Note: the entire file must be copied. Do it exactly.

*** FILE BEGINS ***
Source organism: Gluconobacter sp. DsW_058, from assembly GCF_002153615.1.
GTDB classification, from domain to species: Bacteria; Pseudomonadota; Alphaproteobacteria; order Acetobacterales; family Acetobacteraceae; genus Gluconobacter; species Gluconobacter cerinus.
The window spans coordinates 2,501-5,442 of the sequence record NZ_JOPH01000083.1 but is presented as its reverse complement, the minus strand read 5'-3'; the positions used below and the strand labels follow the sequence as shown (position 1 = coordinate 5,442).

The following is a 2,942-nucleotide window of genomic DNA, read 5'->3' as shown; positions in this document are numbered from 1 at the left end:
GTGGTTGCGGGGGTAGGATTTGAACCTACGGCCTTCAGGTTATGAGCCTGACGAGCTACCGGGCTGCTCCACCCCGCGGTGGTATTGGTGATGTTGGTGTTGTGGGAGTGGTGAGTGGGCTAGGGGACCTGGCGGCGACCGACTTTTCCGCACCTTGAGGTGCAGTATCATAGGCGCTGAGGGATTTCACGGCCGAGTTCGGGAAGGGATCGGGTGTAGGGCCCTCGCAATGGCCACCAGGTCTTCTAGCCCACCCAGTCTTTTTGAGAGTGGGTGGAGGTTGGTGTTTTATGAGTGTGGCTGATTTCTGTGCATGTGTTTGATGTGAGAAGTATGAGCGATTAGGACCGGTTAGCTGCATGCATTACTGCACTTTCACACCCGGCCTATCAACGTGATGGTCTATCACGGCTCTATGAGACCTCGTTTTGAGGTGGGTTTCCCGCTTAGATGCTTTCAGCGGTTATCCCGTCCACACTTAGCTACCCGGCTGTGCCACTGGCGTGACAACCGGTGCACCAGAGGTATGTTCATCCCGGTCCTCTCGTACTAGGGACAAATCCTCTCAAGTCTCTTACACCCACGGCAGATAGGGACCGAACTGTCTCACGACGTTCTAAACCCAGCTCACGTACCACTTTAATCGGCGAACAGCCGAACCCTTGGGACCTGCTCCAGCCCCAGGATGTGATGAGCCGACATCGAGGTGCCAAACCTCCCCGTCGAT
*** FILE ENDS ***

Source organism: Gluconobacter sp. DsW_058, from assembly GCF_002153615.1.
GTDB classification, from domain to species: Bacteria; Pseudomonadota; Alphaproteobacteria; order Acetobacterales; family Acetobacteraceae; genus Gluconobacter; species Gluconobacter cerinus.
The window spans coordinates 2,501-5,442 of the sequence record NZ_JOPH01000083.1 but is presented as its reverse complement, the minus strand read 5'-3'; the positions used below and the strand labels follow the sequence as shown (position 1 = coordinate 5,442).

The following is a 2,942-nucleotide window of genomic DNA, read 5'->3' as shown; positions in this document are numbered from 1 at the left end:
GTGGTTGCGGGGGTAGGATTTGAACCTACGGCCTTCAGGTTATGAGCCTGACGAGCTACCGGGCTGCTCCACCCCGCGGTGGTATTGGTGATGTTGGTGTTGTGGGAGTGGTGAGTGGGCTAGGGGACCTGGCGGCGACCGACTTTTCCGCACCTTGAGGTGCAGTATCATAGGCGCTGAGGGATTTCACGGCCGAGTTCGGGAAGGGATCGGGTGTAGGGCCCTCGCAATGGCCACCAGGTCTTCTAGCCCACCCAGTCTTTTTGAGAGTGGGTGGAGGTTGGTGTTTTATGAGTGTGGCTGATTTCTGTGCATGTGTTTGATGTGAGAAGTATGAGCGATTAGGACCGGTTAGCTGCATGCATTACTGCACTTTCACACCCGGCCTATCAACGTGATGGTCTATCACGGCTCTATGAGACCTCGTTTTGAGGTGGGTTTCCCGCTTAGATGCTTTCAGCGGTTATCCCGTCCACACTTAGCTACCCGGCTGTGCCACTGGCGTGACAACCGGTGCACCAGAGGTATGTTCATCCCGGTCCTCTCGTACTAGGGACAAATCCTCTCAAGTCTCTTACACCCACGGCAGATAGGGACCGAACTGTCTCACGACGTTCTAAACCCAGCTCACGTACCACTTTAATCGGCGAACAGCCGAACCCTTGGGACCTGCTCCAGCCCCAGGATGTGATGAGCCGACATCGAGGTGCCAAACCTCCCCGTCGAT